The nurse also mentioned that while Koloko may change a bit, “you probably don’t want him constantly changing.” That hints at the possibility of the Raptors playing coverage with Koloko, something they rarely did last season due to a lack of bigs to protect the rim. While that doesn’t seem like his main defensive scheme, having him in the back pocket and playing him in short bursts allows them to be more versatile and therefore less predictable. Plus, it helps over the course of a long 82-game season to be able to play a little bit, as it’s generally less physically demanding than the switch-everything scheme the Raptors typically implement, as that often leads to double teams and rotations. .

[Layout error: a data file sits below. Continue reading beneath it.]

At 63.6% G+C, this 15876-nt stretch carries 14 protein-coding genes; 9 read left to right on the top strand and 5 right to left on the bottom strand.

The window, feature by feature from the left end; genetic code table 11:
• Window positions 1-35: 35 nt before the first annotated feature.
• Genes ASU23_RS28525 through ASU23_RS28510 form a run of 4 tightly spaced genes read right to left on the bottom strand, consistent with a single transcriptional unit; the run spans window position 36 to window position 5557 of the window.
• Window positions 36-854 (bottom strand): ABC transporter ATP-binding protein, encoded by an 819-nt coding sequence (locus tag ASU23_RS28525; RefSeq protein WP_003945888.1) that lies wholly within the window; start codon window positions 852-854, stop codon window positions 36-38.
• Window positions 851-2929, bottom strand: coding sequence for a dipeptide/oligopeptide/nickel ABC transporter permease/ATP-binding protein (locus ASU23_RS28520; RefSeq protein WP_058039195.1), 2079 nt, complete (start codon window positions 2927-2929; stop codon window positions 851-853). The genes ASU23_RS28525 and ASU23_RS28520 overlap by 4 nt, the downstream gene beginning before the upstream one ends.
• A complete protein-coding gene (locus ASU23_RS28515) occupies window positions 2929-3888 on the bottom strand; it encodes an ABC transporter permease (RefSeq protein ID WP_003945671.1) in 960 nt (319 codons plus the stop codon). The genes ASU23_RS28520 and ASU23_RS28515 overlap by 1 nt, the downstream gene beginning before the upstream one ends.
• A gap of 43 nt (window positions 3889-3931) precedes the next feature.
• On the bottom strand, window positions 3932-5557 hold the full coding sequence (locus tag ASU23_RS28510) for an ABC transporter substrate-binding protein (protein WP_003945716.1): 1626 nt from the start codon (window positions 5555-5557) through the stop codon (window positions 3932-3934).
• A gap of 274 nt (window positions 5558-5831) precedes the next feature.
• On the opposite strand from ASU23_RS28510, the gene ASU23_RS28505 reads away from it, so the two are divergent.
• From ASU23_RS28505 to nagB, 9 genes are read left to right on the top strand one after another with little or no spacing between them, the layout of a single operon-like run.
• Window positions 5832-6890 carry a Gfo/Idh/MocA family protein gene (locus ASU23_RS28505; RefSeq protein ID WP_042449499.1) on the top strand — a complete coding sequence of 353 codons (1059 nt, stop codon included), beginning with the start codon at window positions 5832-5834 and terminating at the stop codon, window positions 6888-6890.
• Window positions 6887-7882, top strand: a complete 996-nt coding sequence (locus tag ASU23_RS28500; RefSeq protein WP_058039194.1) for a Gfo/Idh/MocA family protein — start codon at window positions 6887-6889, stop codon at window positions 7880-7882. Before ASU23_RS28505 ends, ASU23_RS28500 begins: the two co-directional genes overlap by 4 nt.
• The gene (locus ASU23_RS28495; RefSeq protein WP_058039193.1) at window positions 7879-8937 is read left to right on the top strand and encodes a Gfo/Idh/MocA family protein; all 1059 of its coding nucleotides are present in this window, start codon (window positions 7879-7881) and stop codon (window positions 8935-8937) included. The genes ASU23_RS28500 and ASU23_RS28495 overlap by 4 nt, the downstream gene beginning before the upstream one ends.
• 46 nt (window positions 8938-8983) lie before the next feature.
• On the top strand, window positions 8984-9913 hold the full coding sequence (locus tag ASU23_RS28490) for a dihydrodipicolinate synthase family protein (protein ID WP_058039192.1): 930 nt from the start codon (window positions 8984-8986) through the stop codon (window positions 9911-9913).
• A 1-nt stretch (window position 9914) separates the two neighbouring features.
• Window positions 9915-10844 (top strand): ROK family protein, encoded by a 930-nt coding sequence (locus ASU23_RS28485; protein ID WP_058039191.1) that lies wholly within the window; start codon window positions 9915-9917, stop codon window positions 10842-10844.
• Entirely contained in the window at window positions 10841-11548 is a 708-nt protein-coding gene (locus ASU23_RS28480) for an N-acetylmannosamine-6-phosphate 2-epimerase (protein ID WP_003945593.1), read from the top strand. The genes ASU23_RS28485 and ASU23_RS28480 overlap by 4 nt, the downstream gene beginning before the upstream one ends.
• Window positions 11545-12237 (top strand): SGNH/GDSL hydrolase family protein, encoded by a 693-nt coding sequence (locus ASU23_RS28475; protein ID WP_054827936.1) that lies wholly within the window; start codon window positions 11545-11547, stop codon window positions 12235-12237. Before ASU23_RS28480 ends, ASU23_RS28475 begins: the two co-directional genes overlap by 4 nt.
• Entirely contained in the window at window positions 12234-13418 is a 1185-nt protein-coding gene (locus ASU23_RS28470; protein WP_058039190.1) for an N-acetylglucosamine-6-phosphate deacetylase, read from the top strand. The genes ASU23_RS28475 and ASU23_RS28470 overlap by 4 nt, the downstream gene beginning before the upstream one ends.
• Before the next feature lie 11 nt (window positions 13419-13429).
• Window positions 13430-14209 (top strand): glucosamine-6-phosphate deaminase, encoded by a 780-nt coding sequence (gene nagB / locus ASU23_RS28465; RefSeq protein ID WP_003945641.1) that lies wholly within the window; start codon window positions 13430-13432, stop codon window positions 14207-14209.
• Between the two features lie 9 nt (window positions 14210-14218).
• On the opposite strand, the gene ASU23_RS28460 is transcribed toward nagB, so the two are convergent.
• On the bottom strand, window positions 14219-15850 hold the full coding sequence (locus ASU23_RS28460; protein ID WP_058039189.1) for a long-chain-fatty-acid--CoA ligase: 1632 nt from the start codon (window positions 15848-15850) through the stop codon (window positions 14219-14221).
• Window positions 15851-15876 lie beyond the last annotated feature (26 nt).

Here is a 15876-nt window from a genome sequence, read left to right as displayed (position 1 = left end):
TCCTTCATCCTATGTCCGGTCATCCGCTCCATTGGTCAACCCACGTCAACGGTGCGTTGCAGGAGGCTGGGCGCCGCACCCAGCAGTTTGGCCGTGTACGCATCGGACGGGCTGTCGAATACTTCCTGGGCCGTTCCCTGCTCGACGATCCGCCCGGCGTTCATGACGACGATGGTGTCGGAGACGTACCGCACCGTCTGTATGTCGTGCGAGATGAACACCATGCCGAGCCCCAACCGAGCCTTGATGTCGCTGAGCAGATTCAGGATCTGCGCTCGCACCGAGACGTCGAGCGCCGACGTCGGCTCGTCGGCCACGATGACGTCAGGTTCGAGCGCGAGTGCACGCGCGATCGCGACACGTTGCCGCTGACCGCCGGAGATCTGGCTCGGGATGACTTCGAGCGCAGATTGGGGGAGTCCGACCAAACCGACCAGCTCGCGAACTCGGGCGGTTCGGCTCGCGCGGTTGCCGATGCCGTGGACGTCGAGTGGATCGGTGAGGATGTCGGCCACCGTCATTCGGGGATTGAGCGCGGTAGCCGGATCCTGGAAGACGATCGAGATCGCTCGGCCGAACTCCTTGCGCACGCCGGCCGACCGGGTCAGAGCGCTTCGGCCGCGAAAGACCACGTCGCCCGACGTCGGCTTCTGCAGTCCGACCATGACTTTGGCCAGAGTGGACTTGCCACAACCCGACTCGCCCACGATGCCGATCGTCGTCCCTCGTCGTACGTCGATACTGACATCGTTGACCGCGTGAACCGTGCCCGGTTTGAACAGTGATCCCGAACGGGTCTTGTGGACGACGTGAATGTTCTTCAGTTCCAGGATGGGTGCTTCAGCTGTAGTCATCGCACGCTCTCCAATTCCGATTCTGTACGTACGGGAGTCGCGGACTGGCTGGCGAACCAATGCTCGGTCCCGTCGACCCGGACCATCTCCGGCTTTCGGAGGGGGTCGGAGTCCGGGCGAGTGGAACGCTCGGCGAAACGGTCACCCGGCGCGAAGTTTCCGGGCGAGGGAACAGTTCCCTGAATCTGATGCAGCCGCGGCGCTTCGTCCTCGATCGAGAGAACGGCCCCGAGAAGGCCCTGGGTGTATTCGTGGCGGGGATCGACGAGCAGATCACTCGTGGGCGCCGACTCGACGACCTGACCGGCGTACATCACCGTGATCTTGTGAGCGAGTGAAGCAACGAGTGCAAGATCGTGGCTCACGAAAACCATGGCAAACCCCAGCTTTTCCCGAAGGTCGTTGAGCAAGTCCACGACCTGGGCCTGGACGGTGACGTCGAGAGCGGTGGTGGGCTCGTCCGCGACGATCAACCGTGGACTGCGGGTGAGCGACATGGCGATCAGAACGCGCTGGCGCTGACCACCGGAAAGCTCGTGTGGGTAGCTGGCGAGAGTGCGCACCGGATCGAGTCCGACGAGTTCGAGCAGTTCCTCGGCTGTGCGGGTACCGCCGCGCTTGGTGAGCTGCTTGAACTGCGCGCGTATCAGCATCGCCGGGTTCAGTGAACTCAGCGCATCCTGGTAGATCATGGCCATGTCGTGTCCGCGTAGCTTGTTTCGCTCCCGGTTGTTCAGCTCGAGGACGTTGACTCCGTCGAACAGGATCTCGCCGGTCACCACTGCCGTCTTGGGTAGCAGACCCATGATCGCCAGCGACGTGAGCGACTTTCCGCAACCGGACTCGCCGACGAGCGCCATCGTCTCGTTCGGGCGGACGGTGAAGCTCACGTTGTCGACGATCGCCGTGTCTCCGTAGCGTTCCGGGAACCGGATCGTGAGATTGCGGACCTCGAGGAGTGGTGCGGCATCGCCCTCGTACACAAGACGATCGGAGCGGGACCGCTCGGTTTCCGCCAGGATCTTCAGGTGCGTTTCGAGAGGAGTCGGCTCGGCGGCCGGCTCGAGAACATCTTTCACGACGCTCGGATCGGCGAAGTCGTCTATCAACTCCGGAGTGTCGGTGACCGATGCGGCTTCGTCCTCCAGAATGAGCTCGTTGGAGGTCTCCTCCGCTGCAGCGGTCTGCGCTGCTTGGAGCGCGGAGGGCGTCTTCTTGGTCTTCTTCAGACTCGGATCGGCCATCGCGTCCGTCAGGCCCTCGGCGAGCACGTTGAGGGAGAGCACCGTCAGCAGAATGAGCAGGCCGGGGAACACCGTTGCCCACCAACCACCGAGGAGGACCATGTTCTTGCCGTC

The Raptors could still add something big in free agency, as Webster said they “try to see the draft regardless of [free agency]” and immediate needs, but Koloko gives them a different look in years to come, and he could slot in as the backup center as soon as next season because of his defensive skills.
“Christian is a perfect fit for the Raptors and the city of Toronto,” Arizona associate head coach Jack Murphy told Yahoo Sports Canada. “On the court, Christian’s defensive versatility was arguably the best in this draft class and then off the court, Christian’s maturity and worldliness will be a perfect fit in the international city of Toronto. The nurse trainer and the front office had a lot of fun last night.”
While it’s true that Koloko fills a lot of the Raptors’ needs, it’s also true that the Raptors took who they thought was the best player available and drafted him more for his edge than his immediate fit. As mentioned above, Koloko only fully committed to basketball five years ago after reaching a growth spurt, so he is at a relatively early stage of his development despite his age.